Holley Officially Releases the SkyRam Intake for LS Motors!

We were pretty in shock at our first view of the Holley SkyRam intake manifold.  Holley just dropped the press release for it today so we can finally write about it now that the media embargo is over.  We had gotten a sneak peek at the manifold in a backroom meeting at the PRI show a few months ago but had to promise to stay quiet about it until now.

The Holley SkyRam intake has runners that are a whopping 72.3357″ long!  We were skeptical about how well this worked but Mark Gearhart, head of Holley’s secret skunkworks explained it simply.  “We wanted to design a no-compromise intake manifold that takes full advantage of the Paulus effect and capitalizes on resonance tuning and gas column inertia”.  “Using extensive CFD modeling and flow bench testing, we have come up with the optimal runner length as well as perfect placement for cast in resonant node chambers.   This allows us to have a manifold that is continuously in tune at all normal operational RPM”.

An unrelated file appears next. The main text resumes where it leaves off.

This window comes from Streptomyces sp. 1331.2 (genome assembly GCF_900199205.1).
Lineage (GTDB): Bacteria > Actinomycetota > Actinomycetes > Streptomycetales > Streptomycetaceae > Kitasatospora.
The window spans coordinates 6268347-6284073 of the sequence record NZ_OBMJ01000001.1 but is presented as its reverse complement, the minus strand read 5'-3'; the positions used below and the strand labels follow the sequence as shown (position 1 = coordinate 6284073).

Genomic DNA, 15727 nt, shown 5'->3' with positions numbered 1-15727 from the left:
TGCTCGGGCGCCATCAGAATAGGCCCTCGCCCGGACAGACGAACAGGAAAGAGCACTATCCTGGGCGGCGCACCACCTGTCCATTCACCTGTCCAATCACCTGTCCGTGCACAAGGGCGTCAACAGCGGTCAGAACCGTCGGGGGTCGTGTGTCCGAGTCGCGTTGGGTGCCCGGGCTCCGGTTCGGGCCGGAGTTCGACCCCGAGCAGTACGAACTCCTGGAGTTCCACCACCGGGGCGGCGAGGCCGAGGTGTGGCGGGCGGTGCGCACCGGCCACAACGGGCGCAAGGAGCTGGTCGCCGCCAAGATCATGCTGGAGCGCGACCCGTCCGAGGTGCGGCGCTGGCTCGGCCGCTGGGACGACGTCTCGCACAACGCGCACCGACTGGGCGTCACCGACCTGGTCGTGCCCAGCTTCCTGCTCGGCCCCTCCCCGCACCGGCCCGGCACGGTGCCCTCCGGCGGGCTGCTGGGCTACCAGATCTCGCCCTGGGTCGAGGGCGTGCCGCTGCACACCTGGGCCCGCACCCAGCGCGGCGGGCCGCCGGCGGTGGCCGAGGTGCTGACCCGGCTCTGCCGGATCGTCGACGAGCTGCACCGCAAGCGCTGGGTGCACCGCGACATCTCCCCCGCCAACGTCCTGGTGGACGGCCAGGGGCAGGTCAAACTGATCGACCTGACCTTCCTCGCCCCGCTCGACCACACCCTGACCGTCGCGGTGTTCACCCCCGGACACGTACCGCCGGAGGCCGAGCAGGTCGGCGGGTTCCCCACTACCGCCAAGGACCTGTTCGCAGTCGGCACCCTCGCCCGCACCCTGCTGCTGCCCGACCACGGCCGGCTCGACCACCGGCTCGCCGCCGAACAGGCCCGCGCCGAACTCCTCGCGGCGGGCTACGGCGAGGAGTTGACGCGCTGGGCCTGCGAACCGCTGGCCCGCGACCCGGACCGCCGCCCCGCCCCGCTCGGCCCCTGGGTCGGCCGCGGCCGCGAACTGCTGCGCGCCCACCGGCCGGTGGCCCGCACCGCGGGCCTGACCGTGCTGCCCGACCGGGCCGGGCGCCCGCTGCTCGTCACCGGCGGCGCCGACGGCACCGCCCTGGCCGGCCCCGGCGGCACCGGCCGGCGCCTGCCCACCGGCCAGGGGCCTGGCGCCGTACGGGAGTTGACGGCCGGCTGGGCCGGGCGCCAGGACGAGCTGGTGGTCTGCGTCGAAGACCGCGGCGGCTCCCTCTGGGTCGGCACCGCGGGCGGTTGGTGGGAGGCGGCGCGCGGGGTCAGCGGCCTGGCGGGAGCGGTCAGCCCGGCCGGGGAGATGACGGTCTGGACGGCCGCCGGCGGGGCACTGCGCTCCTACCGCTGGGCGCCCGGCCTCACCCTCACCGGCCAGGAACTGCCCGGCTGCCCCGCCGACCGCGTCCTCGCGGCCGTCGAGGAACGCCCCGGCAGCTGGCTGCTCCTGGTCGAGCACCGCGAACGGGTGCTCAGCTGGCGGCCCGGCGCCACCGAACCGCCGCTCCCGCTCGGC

The SkyRam has a rather conventional plenum volume with the runners having flow-enhancing radiused inlets. The secret sauce is deep inside.  We wanted to look at the node chambers but didn’t have a borescope to get a view of them all the way down there.


  1. The Paulus effect… Is that what happens when the air molecules spend so much time in the runner that they start discussing what they should do about fuel management?

  2. The Pauli effect or Pauli’s device corollary is the supposed tendency of technical equipment to encounter critical failure in the presence of certain people. The term was coined after mysterious anecdotal stories involving Austrian theoretical physicist Wolfgang Pauli, describing numerous instances in which demonstrations involving equipment suffered technical problems only when he was present.

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